Several thousand people came to Grayslake and to the Lake County Fairgrounds for the Chicagoland Antique Advertising, Slot Machine and Jukebox Show.
The three day show ran through Nov. 19, featuring more than 300 vendors, taking up the Expo Hall of the Lake County Fairgrounds indoor showroom.
The Chicagoland Antique Advertising, Slot Machine & Jukebox Show is considered the largest show of its type, according to Tilt Promotions of Wadsworth, show producer. The show is in its 43rd year.
“We have a lot of visitors from not only Illinois but all the surrounding states, so it’s easy to get to,” said Kevin Greco, spokesperson for the show on behalf of Tilt Promotions.
Greco listed Tennessee, Florida, Indiana, and “coast to coast.
“California, New York, Washington, and countries represented, we have, of course, the United States, we have Canada, Italy, we have Japan, the Netherlands, Denmark, so a lot of European countries,” Greco said. “Americana is very popular worldwide.”
Greco said the show brings tourism dollars into Lake County.
“Lake County has a lot to offer us,” Greco said.
The show was at the now closed Pheasant Run in Saint Charles and has thrived in Grayslake, Greco said, especially during November at the start of the holiday shopping season.
“You can buy presents or maybe it’s a present for yourself,” Greco said.
Besides older Western slot machines in this year’s inventory, Greco said that this month, “There’s a lot of really cool kiddie rides that are spectacular.”
By the time the show opened on Saturday morning, a kiddie ride featuring Dumbo, the famous elephant from the renowned animated Disney movie, was already sold. Movers were waiting with a van outside to drive Dumbo to Atlanta, Georgia. Another kiddie ride, the Moon Rocket, was also being transported.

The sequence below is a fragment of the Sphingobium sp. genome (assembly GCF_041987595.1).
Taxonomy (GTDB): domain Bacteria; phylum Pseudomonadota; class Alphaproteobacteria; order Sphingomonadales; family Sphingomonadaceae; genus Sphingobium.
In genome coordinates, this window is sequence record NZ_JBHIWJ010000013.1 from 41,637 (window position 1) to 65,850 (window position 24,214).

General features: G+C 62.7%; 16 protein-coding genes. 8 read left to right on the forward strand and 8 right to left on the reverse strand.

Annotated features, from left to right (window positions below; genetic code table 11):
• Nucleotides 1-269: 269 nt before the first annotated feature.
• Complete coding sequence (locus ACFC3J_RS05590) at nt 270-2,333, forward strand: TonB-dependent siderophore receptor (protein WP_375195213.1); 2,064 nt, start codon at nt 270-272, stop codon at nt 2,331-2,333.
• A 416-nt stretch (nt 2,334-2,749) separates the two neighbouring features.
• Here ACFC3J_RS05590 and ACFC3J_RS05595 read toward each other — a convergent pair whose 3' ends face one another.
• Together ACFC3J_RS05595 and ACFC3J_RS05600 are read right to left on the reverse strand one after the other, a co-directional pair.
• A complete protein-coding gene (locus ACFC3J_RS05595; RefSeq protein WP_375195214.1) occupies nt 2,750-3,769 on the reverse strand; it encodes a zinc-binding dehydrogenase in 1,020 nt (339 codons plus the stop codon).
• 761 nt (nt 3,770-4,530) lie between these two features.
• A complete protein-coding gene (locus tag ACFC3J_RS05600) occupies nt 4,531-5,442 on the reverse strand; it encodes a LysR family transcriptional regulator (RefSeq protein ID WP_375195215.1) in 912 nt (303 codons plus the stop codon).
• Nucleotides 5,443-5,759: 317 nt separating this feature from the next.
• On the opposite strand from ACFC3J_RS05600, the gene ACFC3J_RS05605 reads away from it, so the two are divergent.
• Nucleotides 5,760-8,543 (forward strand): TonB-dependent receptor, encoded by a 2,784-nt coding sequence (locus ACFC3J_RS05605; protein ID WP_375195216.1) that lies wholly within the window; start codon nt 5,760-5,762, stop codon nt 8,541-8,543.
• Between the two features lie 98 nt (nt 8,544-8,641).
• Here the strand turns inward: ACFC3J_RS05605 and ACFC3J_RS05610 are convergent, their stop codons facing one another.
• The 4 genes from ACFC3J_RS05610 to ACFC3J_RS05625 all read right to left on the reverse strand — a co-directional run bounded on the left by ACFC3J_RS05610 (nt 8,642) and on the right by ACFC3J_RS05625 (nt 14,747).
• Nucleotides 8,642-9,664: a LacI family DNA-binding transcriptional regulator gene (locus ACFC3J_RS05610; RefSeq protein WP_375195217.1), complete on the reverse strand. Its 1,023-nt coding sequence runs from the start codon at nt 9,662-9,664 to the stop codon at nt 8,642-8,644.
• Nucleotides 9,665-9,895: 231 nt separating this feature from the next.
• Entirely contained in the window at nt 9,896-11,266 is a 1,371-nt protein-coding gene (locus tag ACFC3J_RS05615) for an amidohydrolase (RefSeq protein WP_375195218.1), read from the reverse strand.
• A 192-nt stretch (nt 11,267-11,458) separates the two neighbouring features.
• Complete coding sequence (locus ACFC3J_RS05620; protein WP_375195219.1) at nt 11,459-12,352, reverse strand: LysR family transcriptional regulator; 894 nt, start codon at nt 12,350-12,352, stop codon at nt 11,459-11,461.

It could be said that Dumbo and the Moon Rocket could not fly to their new home or crib.
“It’s his first flight, he’s a little new at it,” joked dealer Daniel Cooney of Tustin, California, of Cooney Island Antiques, who sold Dumbo, a refurbished circa 1980s kiddie ride, the day before the show opened for $20,000. Dumbo weighs about 250 pounds and needed a rolling platform to get the baby elephant to the truck.
Collectors are attracted to rides like Dumbo because, “It kind of brings them back to their childhoods, these kiddie rides,” Cooney said.
“People buy them for their grandkids, they put them next to their car collections and they just remember these when they were a kid.”
Cooney remembers them as a child and is heavily influenced by Disney fandom.
“It just brings back memories,” Cooney said.
Cooney worked for Walt Disney for 20 years building, “all the rides for Disneyland, Disney World, Epcot and I was doing this kind of stuff on the side.”
Cooney worked in different departments for Walt Disney and built rides in a plant.
“Disney was the best place in the whole world,” to work, Cooney said. “Great guys, I mean, we built steam locomotives, monorails, everything at Epcot, in our plant (Glendale, California).
“Our plant was bigger than this building,” Cooney said.
Of collectibles, Cooney said that, “a lot of this stuff goes only up in price. You buy it now, five years, it’s worth double and triple.
“That’s one thing about collectibles, they only go up in price.”
Debra Olson and Greg Goluska of Rockville, Indiana, famous for its covered bridges, drove nearly five hours to Grayslake (staying in a Lake County hotel) and waited happily for the doors to open at 9:30 a.m. on Saturday.
“We have a collection of jukeboxes and slot machines,” Olson said.
The couple’s collection includes coin operated games too.
About Greg Goluska, “I’ve never seen him so happy, so early in the morning, and this is Christmas (for Goluska),” Olson said.
“That’s true,” said Greg Goluska who also collects old wooden chocolate cases.
“We want to say that if you started your holidays here, this would make you so happy inside because this brings the child out in everyone,” Olson said.
To Olson, “I’m with her,” Goluska said appreciatively.